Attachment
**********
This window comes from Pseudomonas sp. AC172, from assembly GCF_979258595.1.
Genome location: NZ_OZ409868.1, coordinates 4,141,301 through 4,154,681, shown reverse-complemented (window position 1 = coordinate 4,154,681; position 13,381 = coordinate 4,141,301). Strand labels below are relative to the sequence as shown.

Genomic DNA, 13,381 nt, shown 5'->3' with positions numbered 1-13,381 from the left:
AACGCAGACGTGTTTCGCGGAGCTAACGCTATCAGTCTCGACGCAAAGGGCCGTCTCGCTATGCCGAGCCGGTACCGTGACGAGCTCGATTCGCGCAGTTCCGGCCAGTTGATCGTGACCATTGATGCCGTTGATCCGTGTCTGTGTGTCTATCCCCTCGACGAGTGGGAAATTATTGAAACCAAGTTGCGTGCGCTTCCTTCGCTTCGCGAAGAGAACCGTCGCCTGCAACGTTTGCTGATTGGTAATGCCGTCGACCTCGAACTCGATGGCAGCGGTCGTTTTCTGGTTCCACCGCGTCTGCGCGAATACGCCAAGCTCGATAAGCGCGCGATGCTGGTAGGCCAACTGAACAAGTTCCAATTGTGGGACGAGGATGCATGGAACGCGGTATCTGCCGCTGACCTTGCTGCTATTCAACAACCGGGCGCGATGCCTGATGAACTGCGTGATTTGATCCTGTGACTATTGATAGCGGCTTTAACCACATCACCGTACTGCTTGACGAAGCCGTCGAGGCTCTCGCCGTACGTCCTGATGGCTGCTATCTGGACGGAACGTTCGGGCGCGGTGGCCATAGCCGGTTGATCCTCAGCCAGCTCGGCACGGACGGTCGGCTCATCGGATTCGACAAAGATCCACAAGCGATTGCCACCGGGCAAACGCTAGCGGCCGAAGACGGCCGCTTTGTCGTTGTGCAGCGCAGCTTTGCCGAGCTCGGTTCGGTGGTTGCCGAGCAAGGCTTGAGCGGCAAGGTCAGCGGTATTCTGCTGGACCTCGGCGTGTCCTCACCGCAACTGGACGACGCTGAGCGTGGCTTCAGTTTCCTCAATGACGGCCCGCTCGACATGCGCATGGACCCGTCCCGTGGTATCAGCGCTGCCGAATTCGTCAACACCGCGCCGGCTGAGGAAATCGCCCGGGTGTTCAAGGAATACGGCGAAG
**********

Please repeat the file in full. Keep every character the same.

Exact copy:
This window comes from Pseudomonas sp. AC172, from assembly GCF_979258595.1.
Genome location: NZ_OZ409868.1, coordinates 4,141,301 through 4,154,681, shown reverse-complemented (window position 1 = coordinate 4,154,681; position 13,381 = coordinate 4,141,301). Strand labels below are relative to the sequence as shown.

Genomic DNA, 13,381 nt, shown 5'->3' with positions numbered 1-13,381 from the left:
AACGCAGACGTGTTTCGCGGAGCTAACGCTATCAGTCTCGACGCAAAGGGCCGTCTCGCTATGCCGAGCCGGTACCGTGACGAGCTCGATTCGCGCAGTTCCGGCCAGTTGATCGTGACCATTGATGCCGTTGATCCGTGTCTGTGTGTCTATCCCCTCGACGAGTGGGAAATTATTGAAACCAAGTTGCGTGCGCTTCCTTCGCTTCGCGAAGAGAACCGTCGCCTGCAACGTTTGCTGATTGGTAATGCCGTCGACCTCGAACTCGATGGCAGCGGTCGTTTTCTGGTTCCACCGCGTCTGCGCGAATACGCCAAGCTCGATAAGCGCGCGATGCTGGTAGGCCAACTGAACAAGTTCCAATTGTGGGACGAGGATGCATGGAACGCGGTATCTGCCGCTGACCTTGCTGCTATTCAACAACCGGGCGCGATGCCTGATGAACTGCGTGATTTGATCCTGTGACTATTGATAGCGGCTTTAACCACATCACCGTACTGCTTGACGAAGCCGTCGAGGCTCTCGCCGTACGTCCTGATGGCTGCTATCTGGACGGAACGTTCGGGCGCGGTGGCCATAGCCGGTTGATCCTCAGCCAGCTCGGCACGGACGGTCGGCTCATCGGATTCGACAAAGATCCACAAGCGATTGCCACCGGGCAAACGCTAGCGGCCGAAGACGGCCGCTTTGTCGTTGTGCAGCGCAGCTTTGCCGAGCTCGGTTCGGTGGTTGCCGAGCAAGGCTTGAGCGGCAAGGTCAGCGGTATTCTGCTGGACCTCGGCGTGTCCTCACCGCAACTGGACGACGCTGAGCGTGGCTTCAGTTTCCTCAATGACGGCCCGCTCGACATGCGCATGGACCCGTCCCGTGGTATCAGCGCTGCCGAATTCGTCAACACCGCGCCGGCTGAGGAAATCGCCCGGGTGTTCAAGGAATACGGCGAAG